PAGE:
ASU College of Health Solutions offers new master's degree in genetic counseling

October 6, 2022

Genetic research has captured the public’s attention in recent years as scientists have made important discoveries resulting in promising treatments for a variety of diseases and conditions.

All of that groundbreaking research has led to a need for more genetic counselors to help patients understand their risk of a variety of genetic conditions and help alleviate some of the stress in making treatment decisions. Group of people pose for a photo in front of a sign with Mayo Clinic and Arizona State University logos. MS in genetic counseling students (from left) Tessa Nelson, Cassidy Pedraza, Alyssa Rosetta and Daniel Gottlieb. Professor and Program Director Katherine Hunt Brendish is pictured in center. Photo courtesy College of Health Solutions Download Full Image

According to a 2020 National Society of Genetic Counselors Professional Status Survey, there are only 33 certified genetic counselors in Arizona. Of those, only 19 work full-time in direct patient care. With the recommendation of one genetic counselor per 75,000 people, Arizona should have 97 genetic counselors working in direct patient care.

The new Master of Science in genetic counseling degree from the College of Health Solutions at Arizona State University will fill this shortfall and important need.

Developed in collaboration with Mayo Clinic and accredited by the Accreditation Council for Genetic Counseling, the master’s degree in genetic counseling started this August with its first cohort of students. The full-time, two-year program is based in the College of Health Solutions with classes taking place at the Health Futures Center in north Phoenix.

The need for genetic counseling is expected to increase

Those pioneering students, and the ones who follow, will be prepared to step into a growing field.

Program Director and Clinical Professor Katherine Hunt Brendish said the new degree was created in response to demand for more genetic counselors.

“Genetics is a hot topic right now in general,” Hunt Brendish said. “Everyone is interested in genetics and genomics. And for students, I think the field is attractive because it’s a two-year master’s degree, and after graduation, there are a plethora of jobs.”

According to the U.S. Bureau of Labor Statistics, the field of genetic counselors is projected to grow by 18% from 2021 to 2031, much faster than the average for all occupations, with about 300 openings per year.

Genetic counselors need to be well rounded

Genetic counselors need expertise in both the science of genetics and counseling. In addition to helping patients understand and interpret risks and diagnosis, they collect information about family histories, order tests, educate about genetic disorders and serve as an advocate for patients and families.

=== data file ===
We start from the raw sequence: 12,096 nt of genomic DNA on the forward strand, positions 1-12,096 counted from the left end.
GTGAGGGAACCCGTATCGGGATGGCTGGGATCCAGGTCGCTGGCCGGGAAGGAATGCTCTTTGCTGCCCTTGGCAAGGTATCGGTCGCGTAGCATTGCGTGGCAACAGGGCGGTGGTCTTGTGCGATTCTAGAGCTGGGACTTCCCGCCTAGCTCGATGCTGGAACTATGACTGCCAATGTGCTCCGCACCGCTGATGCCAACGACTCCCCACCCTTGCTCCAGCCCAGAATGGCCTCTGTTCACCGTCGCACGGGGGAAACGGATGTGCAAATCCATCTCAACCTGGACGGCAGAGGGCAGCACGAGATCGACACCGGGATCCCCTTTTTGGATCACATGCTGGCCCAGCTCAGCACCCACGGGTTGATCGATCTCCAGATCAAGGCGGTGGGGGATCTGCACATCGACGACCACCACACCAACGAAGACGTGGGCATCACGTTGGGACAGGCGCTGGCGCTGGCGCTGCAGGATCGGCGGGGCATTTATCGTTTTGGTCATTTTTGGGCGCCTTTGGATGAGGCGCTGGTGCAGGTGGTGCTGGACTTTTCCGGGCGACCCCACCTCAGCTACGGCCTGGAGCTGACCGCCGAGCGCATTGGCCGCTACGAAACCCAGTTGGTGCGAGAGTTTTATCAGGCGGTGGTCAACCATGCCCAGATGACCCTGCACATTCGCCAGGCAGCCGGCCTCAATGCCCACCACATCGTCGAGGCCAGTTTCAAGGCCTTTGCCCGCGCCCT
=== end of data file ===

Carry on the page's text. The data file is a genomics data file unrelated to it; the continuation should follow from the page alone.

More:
“We’d like to have people who are very well rounded,” Hunt Brendish said. “Not just a high grade point average, but people who have experience in advocacy for communities, experience talking to people about genetics or volunteering in a field where you’re talking with people who are affected with a disorder or condition. We’re looking for candidates who have researched the field, have the background in science and understand what the job entails.”

In addition to the classroom time, the students will complete a rigorous schedule of clinical experience under the supervision of professionals working in the field. That’s part of the reason why the current class, four students, is so small.

Hunt Brendish said there are only about 50 accredited programs in the country, with each accepting between four to eight students per year. She said those students rely on a pool of about 5,000 professionals for their training.

“Right now, our accrediting body requires that the training be one-one-one with a genetic counselor in a clinic,” Hunt Brendish said. “So I’m asking the community genetic counselors to use some of their clinic time to train our students, and it’s very tricky. It’s chicken and egg, because we don’t have many genetic counselors in the city to train more students.”

For the students, the small class size has helped them forge a bond with each other and the faculty.

“I’m looking forward to the clinical rotations and going to the different conferences,” student Alyssa Rosetta said. “Overall, it’s been good. Everyone has been pretty accepting. It’s like a little family.”

Weldon B. Johnson

Communications Specialist, College of Health Solutions

A human-centered design approach

ASU professor awarded $3M NSF grant to introduce students to ethical engineering, manufacturing of biomedical devices

October 6, 2022

Leila Ladani is on a mission to cultivate a human-centered mindset to guide the design and manufacturing of biomedical devices and implants.

Ladani, a professor in the School for Engineering of Matter, Transport and Energy, part of the Ira A. Fulton Schools of Engineering at Arizona State University, is among pioneering biomedical engineers advancing the understandings of how devices can be used more effectively in clinical settings.
ASU Professor Leila Ladani looks at a sample of a biomedical device with a student in a lab. ASU Professor Leila Ladani (left) works with student Carol Lu in her research lab to develop a biomedical device to determine the presence of cancer in tissue margins during a lumpectomy, which will streamline the cancer removal process and reduce the need for re-excision. Photo courtesy Leila Ladani Download Full Image